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Words and Rules: The Ingredients of Language

(The Science Masters Series)

3.91  ·  Rating details ·  1,679 ratings  ·  109 reviews
How does language work? How do we learn to speak? Why do languages change? Why do they have so many quirks? What does language reveal about the mind?

Steven Pinker explores the mysteries of language in this original and hugely entertaining book. Pinker uses a deceptively simple phenomenon—regular and irregular verbs—to illuminate an astonishing array of topics: the history
Paperback, 370 pages
Published March 8th 2011 by Harper Perennial (first published October 28th 1999)
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Lara Messersmith-Glavin
Steven Pinker's work is generally very readable, and so he has become something of a champion popularizer of linguistics and all the fun, quirky, nifty tidbits of knowledge that come with the field. Unfortunately, he also does two things that annoy the hell out of me:

1) He writes from a controversial position as if it were the only view,


2) He had one good idea a few decades back, and has proceeded to spin it out into a small cottage industry involving a number of volumes and essays; in realit

[ante reading]

The book has some intriguing chapter titles, especially chapter 8 The Horrors of the German Language. Picking up the gauntlet, Dear Sir, Mr Pinker :)

[post reading]

From the preface:
This book tries to illuminate the nature of language and mind by choosing a single phenomenon and examining it from every angle imaginable. That phenomenon is regular and irregular verbs, the bane of every language student.
That’s no mean goal the author has set here. At least he didn’t write “w
Jan 04, 2008 rated it it was amazing  ·  review of another edition
Shelves: language, psychology
I think I know how to tell if a book by Pinker is going to be a great read or an effort to get through - how thick it is. I've read most of his stuff, but this is my favourite - closely followed by The Language Instinct (which is also a great read). How the Mind Works is quite a difficult, though probably worth it in the end, and The Blank Slate - well, I barely remember any of it now.

This is magnificent, particularly on how children learn language and how they make predictable mistakes in whate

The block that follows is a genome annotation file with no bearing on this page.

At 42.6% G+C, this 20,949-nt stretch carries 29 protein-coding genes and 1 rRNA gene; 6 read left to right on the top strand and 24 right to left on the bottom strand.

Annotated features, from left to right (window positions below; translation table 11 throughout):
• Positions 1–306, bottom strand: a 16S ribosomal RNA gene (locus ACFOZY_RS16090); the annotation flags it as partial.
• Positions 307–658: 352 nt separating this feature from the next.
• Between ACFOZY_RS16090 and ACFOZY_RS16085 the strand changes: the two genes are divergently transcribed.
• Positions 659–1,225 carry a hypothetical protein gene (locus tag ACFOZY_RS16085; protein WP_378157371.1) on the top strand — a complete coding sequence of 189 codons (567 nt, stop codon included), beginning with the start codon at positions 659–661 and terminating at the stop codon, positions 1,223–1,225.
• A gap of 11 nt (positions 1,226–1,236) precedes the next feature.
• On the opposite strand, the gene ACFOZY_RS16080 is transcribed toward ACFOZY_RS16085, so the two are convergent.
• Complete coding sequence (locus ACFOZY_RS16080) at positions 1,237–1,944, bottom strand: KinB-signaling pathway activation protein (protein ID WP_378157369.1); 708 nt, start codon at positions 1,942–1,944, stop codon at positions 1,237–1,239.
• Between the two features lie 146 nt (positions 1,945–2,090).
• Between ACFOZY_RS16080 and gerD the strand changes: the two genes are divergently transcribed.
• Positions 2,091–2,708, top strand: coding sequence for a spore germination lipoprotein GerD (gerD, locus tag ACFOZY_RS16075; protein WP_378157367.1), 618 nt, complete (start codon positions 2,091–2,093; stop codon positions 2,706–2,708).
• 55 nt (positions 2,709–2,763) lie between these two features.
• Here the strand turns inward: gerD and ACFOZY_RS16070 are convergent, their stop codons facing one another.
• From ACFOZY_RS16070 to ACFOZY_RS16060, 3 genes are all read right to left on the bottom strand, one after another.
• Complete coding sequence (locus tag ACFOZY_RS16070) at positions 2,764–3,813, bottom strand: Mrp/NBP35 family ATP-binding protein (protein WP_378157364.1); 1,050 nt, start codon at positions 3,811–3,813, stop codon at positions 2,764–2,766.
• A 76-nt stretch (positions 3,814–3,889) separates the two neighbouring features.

May 30, 2020 rated it really liked it  ·  review of another edition
Shelves: language
“Cats and dogs.” Say the phrase, and note that the -s in cats is pronounced s, while the -s in dogs in pronounced z. Welcome to the strange and sometimes wacky world of linguistics, where things are regular until they’re not; where some irregular words were regular once upon a time but we have forgotten the rules that made them regular; where regular English verbs have four endings but are used seventeen different ways. For example, in open/opens/opened/opening the -ed suffix is used for past te ...more
Jul 26, 2017 rated it liked it  ·  review of another edition
Shelves: non-fiction
If you’ve read The Language Instinct, you don’t really need to read this book. It’s very much the same theory, with perhaps some different examples, maybe a slightly different slant. Reading it, there was nothing new to me, and I think that it isn’t new because it was all covered in The Language Instinct (though it may be some other books have filled in some gaps in my knowledge before this, in the interim).

Pinker’s work is reasonably easy to read and well-illustrated with examples; he’s very co
Katya Epstein
This man is a great writer. He explains familiar rules in a way that is not only more interesting and comprehensible than the standard expositions, but also gives you a completely new understanding of what the rule is about.
That said, the book is very repetitive.The first three chapters are a very entertaining presentation of the relevant phenomena and his argument about how the mind creates speech. In the following six chapters he presents all of the evidence he can find to support his theory:
Troy Blackford
Feb 09, 2016 rated it it was amazing  ·  review of another edition
A masterful exploration of language and cognition from the world expert on both, this book explores the processes in the brain that enable us to describe the world around us. Additionally, it sheds light on the history of irregular verb forms. It might be hard to see how an in-depth study of regular and irregular verbs could illuminate so much about how the mind and language work, but after you've read this, you will be puzzled no longer. One of the best language books I've encountered.
Meg Briers